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EMI Shielding Spray for Hollow Body Bass/Guitar

Discussion in 'Pickups & Electronics [BG]' started by ANCIENTSOCIETY, Dec 7, 2017.



    May 18, 2016
    Las Vegas
    Hello everyone,

    I've been working on repairing a hollow body bass and a guitar, the guitar is finally finished. I was cautious about the feedback during a live setup in a medium size room with a 100W bass amp, 80W keyboard amp and my 80W guitar amp. Of course, when I would turn up the volume past a certain level, a crazy feedback loop ensued. I was looking online about shielding the cavity on a hollow body, and got plenty of responses including painting the inside with the black shielding tape, which doesn't seem like a bad idea. Then I saw this clear coat shielding spray online and thought, "Could I spray the outside of the guitar body with this and accomplish the same thing?"

    Precision EMI shielding | RFI shielding | ESD Shielding | Coating Services

    I know this is for industrial use I'm looking to see if there's any that comes in an aerosol can.

    I'm still pretty new to understanding the electronics side of electric stringed instruments, so I was wondering if this would work before I buy it and spray my guitars with it.

    Thanks y'all


    May 18, 2016
    Las Vegas
    Also i forgot to add, the guitar is an old TeiscoGenGakki ES330 copy, and i'm pretty sure the pickups aren't wax potted. The Bass is also an old MIJ hofner clone from the 60's and the pickups are newer chinese replacements but they also aren't wax potted. Would the wax significantly help fight the feedback even without shielding on a hollow-body? I'm guessing yes, but I want to know how much.
  3. byacey


    May 16, 2008
    Alberta, Canada
    Your problem is more likely acoustic feedback through the body and pickups resonating, not any kind of electromagnetic coupling. This is a purely tongue-in-cheek suggestion, but a better spray product for such problems would be expanding urethane foam.
  4. +1. Shielding will not do anything for the issue that was described.

    If you want to shield a bass, however, then copper tape is the most effective method. If you insist on a conductive paint, then StewMac's paint seems to be the standard. There are also a couple of other paints floating around eBay, etc. The website linked in the original post did not publish their price list, so I would assume you would be buying in large quantities. This may not be cost effective.


    May 18, 2016
    Las Vegas
    Thanks to both of you for fast reply. I was brainstorming the idea of the spray, but yeah that particular company looks like it only does wholesale. Im assuming the expanding foam spray be effective because it fills in the cavity.
  6. byacey


    May 16, 2008
    Alberta, Canada
    It would stiffen the hollow body and eliminate the internal air resonance, but it would probably destroy any resale value of the guitar.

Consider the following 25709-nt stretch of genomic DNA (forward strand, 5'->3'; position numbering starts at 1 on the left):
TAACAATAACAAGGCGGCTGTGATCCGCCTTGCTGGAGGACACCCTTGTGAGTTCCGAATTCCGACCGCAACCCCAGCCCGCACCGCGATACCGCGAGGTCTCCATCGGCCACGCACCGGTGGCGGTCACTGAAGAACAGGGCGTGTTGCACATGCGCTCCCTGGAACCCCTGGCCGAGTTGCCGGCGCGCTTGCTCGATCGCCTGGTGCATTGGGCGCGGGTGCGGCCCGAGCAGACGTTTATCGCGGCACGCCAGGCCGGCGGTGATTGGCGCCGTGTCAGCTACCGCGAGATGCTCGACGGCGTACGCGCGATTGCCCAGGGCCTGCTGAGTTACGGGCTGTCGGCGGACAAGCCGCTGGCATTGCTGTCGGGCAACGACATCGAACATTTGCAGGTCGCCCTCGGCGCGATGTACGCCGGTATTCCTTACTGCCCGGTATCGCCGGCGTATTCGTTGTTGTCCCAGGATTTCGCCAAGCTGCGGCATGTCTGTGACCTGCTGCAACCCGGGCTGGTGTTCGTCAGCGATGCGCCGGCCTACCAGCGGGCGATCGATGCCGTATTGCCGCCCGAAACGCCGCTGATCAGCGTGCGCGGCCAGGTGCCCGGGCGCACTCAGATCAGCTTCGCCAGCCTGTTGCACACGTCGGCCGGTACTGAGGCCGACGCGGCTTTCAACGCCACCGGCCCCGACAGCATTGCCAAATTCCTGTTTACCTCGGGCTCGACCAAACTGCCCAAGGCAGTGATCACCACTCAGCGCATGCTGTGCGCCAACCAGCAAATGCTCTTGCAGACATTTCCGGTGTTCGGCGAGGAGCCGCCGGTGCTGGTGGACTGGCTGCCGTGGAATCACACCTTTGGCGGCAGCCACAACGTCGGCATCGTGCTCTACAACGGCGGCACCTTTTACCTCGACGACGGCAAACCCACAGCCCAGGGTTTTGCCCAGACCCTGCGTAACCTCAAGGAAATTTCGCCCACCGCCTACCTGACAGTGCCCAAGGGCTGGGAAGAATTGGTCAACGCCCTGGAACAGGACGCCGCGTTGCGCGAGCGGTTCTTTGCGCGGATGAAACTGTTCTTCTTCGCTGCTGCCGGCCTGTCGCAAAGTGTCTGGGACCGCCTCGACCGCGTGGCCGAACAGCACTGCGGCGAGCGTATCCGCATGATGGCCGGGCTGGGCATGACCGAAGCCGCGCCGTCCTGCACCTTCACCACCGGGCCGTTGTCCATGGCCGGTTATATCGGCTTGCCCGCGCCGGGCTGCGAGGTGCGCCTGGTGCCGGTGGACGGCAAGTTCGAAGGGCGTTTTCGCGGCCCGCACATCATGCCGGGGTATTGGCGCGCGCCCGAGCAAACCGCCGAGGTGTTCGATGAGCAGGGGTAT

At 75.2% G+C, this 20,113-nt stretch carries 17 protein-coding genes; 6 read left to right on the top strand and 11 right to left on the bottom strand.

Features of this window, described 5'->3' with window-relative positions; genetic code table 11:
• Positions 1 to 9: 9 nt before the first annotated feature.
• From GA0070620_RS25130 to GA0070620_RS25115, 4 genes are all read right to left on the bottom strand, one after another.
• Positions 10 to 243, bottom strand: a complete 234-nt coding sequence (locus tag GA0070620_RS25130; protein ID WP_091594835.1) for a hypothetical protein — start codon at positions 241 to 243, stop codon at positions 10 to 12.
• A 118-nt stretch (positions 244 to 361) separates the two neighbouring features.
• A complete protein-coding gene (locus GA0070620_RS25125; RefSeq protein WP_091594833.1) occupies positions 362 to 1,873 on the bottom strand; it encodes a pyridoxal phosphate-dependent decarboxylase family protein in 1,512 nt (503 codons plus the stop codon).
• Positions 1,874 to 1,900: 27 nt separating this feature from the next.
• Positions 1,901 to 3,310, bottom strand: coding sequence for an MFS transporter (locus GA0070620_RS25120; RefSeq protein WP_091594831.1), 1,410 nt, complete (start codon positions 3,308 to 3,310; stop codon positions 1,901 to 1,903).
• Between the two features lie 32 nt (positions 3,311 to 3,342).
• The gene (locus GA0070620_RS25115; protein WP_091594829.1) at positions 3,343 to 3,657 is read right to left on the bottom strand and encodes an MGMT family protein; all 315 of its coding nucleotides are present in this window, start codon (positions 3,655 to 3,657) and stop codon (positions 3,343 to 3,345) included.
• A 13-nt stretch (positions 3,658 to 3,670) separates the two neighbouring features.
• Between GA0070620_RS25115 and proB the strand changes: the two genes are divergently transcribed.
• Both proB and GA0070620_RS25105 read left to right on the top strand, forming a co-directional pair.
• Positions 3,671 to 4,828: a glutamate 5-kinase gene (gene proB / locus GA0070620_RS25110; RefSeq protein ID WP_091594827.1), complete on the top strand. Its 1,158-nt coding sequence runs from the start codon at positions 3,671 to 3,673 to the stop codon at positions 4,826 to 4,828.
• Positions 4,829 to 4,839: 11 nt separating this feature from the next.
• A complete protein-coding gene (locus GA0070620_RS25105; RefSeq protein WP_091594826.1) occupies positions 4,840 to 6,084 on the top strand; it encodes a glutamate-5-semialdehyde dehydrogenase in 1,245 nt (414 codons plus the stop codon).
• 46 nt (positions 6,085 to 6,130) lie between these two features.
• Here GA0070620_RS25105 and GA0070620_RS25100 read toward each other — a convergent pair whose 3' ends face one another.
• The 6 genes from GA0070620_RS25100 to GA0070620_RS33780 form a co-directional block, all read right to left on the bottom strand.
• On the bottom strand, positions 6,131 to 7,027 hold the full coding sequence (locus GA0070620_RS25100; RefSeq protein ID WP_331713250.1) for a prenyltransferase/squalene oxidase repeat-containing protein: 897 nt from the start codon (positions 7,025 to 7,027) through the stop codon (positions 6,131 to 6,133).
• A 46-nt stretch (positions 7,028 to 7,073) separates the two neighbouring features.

I often imagined expanding foam would cure some ill sounding saxophones too.:laugh:
  7. A real simple test that might prove it's acoustic feedback: Get a roll of that blue 3M Clean Release Painter's Tape (Home Depot, Lowes, Ace Hardware, etc.) and tape over the F-holes. This tape will come off cleanly when it's over, should not disturb the finish. If it knocks this down a few notches, there you are. Or you could stuff foam in the F-holes to try the same thing.
    DavC likes this.


    May 18, 2016
    Las Vegas
    Thank you very much. I will try it!
  9. charlie monroe

    charlie monroe Gold Supporting Member

    Feb 14, 2011
    Buffalo, NY
    Off topic, but if I were you, I would change out that avatar.

    TB is proud of being family friendly and your avatar definitely isn't.

    Be proactive before a Mod causes you to be reactive.


    May 18, 2016
    Las Vegas
    I didn't know, so thank you for letting me know, and I'm glad to hear that. My GF hates it when I'm on other forums like Seymour Duncan etc. because they aren't family friendly.
    charlie monroe likes this.
  11. 96tbird

    96tbird PLEASE STAND BY

    Do like the late great Malcolm Young did to his Gretsch’s. stuff it with socks. Totally reversible and very effective damping of harmonic feedback.

    I imagine if you filled the area from top to back along the Center of the cavity from neck to tail that would suffice and you wouldn’t see it through the F holes. (Excuse the following highly technical language) Use long heavy wool winter socks in pairs rolled over each other to form thick long sausages and stuff them in through the pickup routes.

    Shielding is for RF elimination. You are experiencing harmonic feedback.
    Last edited: Dec 7, 2017
    ANCIENTSOCIETY likes this.
  12. micguy


    May 17, 2011
    While expanding foam might actually help (if you could control it), and while you're just joking, I'll throw in an explicit caution to not consider it - the minimal expanding window version of Great Stuff might not destroy your guitar, but then again, it might. The regular Great Stuff (which expands a lot) is definitely capable of destroying a hollow body guitar - the force that stuff generates is pretty astounding.
    BlueTalon likes this.
  13. BlueTalon

    BlueTalon Happy Cynic

    Mar 20, 2011
    Spokane, Washington
    Endorsing Artist: Turnstyle Switch
    If he doesn't really care much about the bass, it could be entertaining for him to do a time lapse video squirting a bunch of that stuff in there.

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